• On Saturday 25th Feb from 10am to 4pm people will gather in Mt Druitt and say NO to ice. (NITV News)Source: NITV News
Baabayn Aboriginal Corporation says NO to ice with an organised event to build solidarity amongst the Aboriginal and Torres Strait Islander Communities in Western Sydney, providing support against the use of Ice and other drugs.
Laura Morelli

24 Feb 2017 - 4:24 PM  UPDATED 24 Feb 2017 - 4:47 PM

Mt Druitt Says “NO” To Ice is a free, family friendly event that is set to kick off on 25 February and with free entry to the pool, food provided, deadly entertainment and more than 3000 people to attend, it’s bound to be a successful day.

Baabayn Aboriginal Corporation’s director, Jenny Ebsworth says there is currently an ice crisis and we need to support each other.

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What started out as just a bit of fun, soon turned into a rollercoaster ride of drugs, domestic violence and crime, but Dhungatti woman and former drug addict, Karen Syed now says no to ice.

“We live in a community where we’ve seen ice tear families apart, especially in our cooperation; we hear stories about people suffering first hand,” Jenny said.

“You see so many parents who have to kick their kids out because it’s too much for the family to carry. As aboriginal families we are family orientated, but there comes a point in people life where you can’t deal anymore because people are acting out.”

This year boasts an epic lineup of entertainment, from the likes of Archie Roach, Sean Choolburra, Rap for Change and the Deadly Dreaming Dancers. The family friendly event is being supported by Wentwest Primary Health Network and Blacktown City Council after they saw a huge success in Baabayn’s previous say no to ice day.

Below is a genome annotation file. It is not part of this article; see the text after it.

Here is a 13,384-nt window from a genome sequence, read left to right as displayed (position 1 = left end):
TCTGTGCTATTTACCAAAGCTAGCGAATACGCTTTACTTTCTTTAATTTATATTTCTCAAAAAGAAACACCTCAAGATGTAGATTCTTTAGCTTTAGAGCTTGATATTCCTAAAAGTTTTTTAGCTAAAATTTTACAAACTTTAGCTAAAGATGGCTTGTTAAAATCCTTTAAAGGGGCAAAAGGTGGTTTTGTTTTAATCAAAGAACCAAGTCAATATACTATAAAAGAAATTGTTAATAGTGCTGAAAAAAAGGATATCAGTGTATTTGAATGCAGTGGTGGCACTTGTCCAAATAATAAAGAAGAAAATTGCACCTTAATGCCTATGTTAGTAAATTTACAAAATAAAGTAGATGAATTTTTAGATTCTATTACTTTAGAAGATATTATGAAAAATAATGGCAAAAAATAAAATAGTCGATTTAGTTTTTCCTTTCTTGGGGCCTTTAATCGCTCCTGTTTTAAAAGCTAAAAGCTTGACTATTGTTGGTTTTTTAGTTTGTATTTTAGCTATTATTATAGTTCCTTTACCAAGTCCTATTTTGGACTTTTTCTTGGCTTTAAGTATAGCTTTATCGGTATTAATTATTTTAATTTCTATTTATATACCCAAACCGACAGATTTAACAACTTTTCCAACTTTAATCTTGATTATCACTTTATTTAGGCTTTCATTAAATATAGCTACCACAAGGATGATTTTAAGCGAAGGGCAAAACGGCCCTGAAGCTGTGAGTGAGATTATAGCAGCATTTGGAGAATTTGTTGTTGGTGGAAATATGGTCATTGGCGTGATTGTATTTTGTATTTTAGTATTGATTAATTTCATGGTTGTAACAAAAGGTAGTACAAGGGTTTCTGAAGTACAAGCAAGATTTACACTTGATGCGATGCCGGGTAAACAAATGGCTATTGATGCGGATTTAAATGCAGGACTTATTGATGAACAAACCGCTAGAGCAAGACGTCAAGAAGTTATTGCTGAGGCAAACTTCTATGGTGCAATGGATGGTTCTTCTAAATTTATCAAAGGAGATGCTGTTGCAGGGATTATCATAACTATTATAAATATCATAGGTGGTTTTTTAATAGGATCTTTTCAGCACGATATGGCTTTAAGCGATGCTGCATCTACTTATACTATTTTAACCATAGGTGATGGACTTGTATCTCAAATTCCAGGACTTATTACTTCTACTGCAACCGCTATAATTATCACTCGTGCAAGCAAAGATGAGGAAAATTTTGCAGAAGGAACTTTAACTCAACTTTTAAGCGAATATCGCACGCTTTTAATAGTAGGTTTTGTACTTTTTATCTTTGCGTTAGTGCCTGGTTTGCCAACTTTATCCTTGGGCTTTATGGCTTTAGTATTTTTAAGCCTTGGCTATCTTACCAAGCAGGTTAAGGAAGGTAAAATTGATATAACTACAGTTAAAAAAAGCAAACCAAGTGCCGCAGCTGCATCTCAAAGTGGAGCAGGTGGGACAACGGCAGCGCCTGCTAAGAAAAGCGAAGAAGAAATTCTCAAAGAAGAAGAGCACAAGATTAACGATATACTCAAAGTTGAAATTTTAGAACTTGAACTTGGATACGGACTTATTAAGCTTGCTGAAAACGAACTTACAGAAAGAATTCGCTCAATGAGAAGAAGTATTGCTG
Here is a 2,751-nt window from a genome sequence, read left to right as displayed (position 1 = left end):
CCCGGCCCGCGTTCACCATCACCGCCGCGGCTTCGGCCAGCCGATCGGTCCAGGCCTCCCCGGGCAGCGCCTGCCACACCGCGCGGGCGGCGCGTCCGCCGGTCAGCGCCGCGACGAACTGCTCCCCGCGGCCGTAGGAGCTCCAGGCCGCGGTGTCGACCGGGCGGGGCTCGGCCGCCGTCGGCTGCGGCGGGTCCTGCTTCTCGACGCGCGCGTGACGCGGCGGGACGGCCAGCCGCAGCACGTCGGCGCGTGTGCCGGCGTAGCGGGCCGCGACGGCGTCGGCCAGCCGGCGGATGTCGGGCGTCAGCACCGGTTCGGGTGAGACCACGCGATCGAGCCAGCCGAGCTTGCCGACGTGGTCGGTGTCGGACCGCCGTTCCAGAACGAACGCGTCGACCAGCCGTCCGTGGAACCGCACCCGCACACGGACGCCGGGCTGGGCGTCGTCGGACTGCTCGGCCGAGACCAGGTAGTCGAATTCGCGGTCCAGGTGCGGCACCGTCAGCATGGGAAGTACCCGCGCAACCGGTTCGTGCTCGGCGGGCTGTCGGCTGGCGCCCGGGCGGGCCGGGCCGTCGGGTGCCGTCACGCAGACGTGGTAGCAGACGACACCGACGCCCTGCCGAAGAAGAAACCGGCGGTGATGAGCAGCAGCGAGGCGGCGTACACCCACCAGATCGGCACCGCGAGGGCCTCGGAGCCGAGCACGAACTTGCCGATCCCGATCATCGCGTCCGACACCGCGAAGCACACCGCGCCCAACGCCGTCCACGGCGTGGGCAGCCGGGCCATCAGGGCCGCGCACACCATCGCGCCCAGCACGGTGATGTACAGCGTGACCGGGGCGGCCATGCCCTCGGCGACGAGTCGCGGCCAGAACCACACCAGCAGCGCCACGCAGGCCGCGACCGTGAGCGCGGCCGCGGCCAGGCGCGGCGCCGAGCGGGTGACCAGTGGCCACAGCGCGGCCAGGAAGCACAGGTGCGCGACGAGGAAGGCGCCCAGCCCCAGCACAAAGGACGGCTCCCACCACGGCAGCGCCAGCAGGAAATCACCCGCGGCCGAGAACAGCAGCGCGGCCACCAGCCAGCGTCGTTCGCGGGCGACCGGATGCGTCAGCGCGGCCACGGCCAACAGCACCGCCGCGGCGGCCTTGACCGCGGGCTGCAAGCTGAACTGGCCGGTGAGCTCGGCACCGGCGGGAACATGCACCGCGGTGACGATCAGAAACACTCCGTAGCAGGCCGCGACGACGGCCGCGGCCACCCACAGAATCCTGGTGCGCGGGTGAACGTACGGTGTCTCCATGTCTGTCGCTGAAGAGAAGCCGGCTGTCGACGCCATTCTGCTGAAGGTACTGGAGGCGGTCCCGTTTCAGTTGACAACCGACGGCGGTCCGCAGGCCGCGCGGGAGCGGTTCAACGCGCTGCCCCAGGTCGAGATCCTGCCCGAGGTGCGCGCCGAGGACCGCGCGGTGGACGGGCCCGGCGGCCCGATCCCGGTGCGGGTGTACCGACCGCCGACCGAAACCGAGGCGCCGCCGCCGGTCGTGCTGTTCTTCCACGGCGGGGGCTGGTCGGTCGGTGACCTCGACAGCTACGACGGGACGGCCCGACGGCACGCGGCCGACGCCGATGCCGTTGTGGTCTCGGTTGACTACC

“It gives us a boost to know that were doing something for our community and helping them get set in the right path."

“We as Aboriginal elders want people to know that we are here to support them and make sure they know they’re not alone. This is also for the families to be able to cope. People want to isolate themselves because they’re embarrassed, but this is a crisis that’s affecting not only the Aboriginal community, but everyone,” Jenny said.

Another director from Baabayn Aboriginal Corporation, Margaret Farrell wants the community to know that they don’t have to go through anything alone.

“I think we need this event to be aware of what’s happening in our community and also to know there are services that really do help,” she said.

“It gives us a boost to know that were doing something for our community and helping them get set in the right path…

We want people to know that there are services out there and they can try and make a difference in their own life.”

Ngaimpe Aboriginal Corporation, The Glen, is a drug and alcohol rehabilitation centre, there mission is to help educate communities about the serious issues of drugs and they’re looking forward to being part of the event.

More than 15 people from The Glen will be attending the event and 10 male performers are set to steal the stage with four different cultural dances, be it a Welcome dance as well as a dreamtime performance.

Ed Daley says dancing plays a vital role in the recovery period, especially during his journey of keeping clean, he would dance when he needed to as it provided him with a different kind of release.

Now, Ed is a Councillor at The Glen and has not only experienced but also seen the first hand impact of ice. He says not only does it ruin your life, but it steals your soul.

“A lot of blokes come in here and one of the first things you ask them is ‘what has it taken from you’ … There answers range from family, kids, jobs, houses, relationships but most of all, it takes their soul – they don’t feel themselves anymore,” he said.

“So our aim is to try and provide an environment to help people get back on track. We show people how to live again. We teach cultural dances and give lectures to other communities and companies. We help get health back on track, eat better with a clean lifestyle and make them work with their head down. By the time they get through the 12 week period they get their confidence and self-esteem back again."

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